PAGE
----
The Varda Bridge, which is located about one kilometer south west of Hacıkırı Village of Karaisalı District in Adana-Ankara direction, is called Koca Bridge by the locals. It was built in 1907-1912 to complete the Istanbul-Baghdad-Hejaz railway line with the contract signed by the Ottoman Ruler Abdulhamid II and the German Emperor Kaiser Wilhem. The bridge is 99 meters high and 172 meters long and connects a deep valley. Another important and interesting feature of the Varda Bridge is that it is not a straight bridge but bends.

The official source about Taşköprü (Saros Bridge), known as the Justinianus Bridge in history, the inscription in the Adana Museum is written by the architect Auxentios in the 4th century. According to Evliya Çelebi, it has reached today that there are 50 steps in total, that it has 21 spans, 14 large arches and the technique in Roman bridges can also be seen here. Almost all of the arches used in the Stone Bridge are of different sizes. The reason for this is due to the construction technique of the bridge from different periods. 5 small evacuation arches

Ramazanoğulları Mosque or Adana Ulu Mosque is a historical mosque from the 16th century in Adana.The mosque, which is the masterpiece of the Ramazanoğulları Principality, is one of the most important historical buildings of the city. Until the opening of the Sabancı Central Mosque in 1998, it remained the largest mosque in Adana. Its production was started by Ramazanoğlu Halil Bey in 1509; It was completed in 1541 by his son Piri Mehmet Pasha upon the death of Halil Bey.

It is built in the style of classical Ottoman architecture and sits on nine elephant legs. It is similar to the Sultan Ahmet Mosque in general appearance and to the Selimiye Mosque in terms of plan and interior. It has four semi-domes, five domes, and six minarets; these correspond to the four caliphs and four sects, the five pillars of Islam, the six pillars of faith. The main dome with a diameter of 32 meters has 32 obituaries, 28 domes in the courtyard have 28 prophets mentioned in the Quran, 40 windows in the main dome live and pray for 40 rak’ahs, 6 minarets of 99 meters Corresponds to the beautiful name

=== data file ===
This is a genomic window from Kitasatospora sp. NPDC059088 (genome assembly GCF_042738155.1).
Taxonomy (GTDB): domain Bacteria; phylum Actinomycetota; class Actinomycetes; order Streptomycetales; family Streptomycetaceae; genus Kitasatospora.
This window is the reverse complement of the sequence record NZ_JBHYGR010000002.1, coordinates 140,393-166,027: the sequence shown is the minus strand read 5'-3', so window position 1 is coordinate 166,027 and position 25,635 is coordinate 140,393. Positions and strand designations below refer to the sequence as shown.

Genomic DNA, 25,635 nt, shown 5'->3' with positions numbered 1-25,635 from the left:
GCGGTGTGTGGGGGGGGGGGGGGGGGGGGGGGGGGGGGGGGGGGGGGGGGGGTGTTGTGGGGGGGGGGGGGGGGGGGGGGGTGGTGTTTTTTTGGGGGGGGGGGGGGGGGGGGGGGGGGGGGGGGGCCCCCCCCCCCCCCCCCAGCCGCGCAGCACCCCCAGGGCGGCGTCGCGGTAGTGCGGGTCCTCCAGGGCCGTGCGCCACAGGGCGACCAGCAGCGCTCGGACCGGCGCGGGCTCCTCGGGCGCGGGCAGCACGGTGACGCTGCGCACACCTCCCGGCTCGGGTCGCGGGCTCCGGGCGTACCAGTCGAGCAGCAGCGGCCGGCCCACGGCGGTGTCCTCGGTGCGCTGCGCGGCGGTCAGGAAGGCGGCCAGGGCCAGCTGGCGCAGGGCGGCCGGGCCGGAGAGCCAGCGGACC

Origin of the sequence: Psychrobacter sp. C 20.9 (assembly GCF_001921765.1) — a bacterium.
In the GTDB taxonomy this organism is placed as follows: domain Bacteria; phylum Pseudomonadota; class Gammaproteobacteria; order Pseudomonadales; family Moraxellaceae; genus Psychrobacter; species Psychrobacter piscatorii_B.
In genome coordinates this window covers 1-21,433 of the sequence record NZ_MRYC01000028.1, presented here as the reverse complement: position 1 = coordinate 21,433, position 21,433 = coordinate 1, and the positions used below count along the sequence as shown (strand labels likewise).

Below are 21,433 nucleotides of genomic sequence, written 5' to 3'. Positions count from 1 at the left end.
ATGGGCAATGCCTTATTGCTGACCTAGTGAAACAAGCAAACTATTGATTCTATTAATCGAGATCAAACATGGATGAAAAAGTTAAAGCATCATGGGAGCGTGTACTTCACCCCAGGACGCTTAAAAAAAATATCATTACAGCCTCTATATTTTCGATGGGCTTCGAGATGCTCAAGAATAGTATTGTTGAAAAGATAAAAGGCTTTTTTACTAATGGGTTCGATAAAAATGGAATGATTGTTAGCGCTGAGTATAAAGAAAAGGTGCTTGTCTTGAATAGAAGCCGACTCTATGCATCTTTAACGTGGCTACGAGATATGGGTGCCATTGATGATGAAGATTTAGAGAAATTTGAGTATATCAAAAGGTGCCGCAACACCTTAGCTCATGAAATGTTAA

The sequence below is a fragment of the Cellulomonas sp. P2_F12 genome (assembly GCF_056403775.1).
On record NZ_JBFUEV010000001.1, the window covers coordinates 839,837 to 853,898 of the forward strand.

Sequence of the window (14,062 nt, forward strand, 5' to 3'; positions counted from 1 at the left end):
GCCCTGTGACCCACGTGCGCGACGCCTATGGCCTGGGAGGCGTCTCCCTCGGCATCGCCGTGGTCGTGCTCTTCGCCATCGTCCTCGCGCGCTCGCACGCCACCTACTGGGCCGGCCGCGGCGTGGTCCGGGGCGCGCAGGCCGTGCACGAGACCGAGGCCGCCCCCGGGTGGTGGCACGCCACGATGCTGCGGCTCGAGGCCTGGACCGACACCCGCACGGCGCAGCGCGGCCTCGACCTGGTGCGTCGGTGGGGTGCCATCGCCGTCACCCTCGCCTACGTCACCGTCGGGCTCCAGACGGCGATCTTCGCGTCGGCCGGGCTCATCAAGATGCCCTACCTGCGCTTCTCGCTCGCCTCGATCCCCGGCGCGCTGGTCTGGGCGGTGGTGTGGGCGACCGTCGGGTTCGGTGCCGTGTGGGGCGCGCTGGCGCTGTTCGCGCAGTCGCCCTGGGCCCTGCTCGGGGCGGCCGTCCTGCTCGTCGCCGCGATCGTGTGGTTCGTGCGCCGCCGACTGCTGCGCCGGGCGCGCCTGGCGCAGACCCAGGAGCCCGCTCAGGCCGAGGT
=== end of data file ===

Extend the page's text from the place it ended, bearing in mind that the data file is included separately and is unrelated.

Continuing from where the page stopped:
The official source about Taşköprü (Saros Bridge), known as the Justinianus Bridge in history, the inscription in the Adana Museum is written by the architect Auxentios in the 4th century. According to Evliya Çelebi, it has reached today that there are 50 steps in total, that it has 21 spans, 14 large arches and the technique in Roman bridges can also be seen here. Almost all of the arches used in the Stone Bridge are of different sizes. The reason for this is due to the construction technique of the bridge from different periods. 5 small evacuation arches

Kapıkaya Canyon is the canyon located in Kapıkaya village in the Karaisalı district of Adana province. Çakıt Creek, one of the branches of Seyhan River, opened the canyon. Çakıt Stream is the western branch of Seyhan River. It extends from the Pozantı Strait towards the mountainous areas. Kanyon is 2 km from Varda Bridge. Vegetation around the canyon; It consists of oleander, olive, carob and plane trees. 7.25 km of the 20 km canyon is arranged as a walking path and nature walks are made.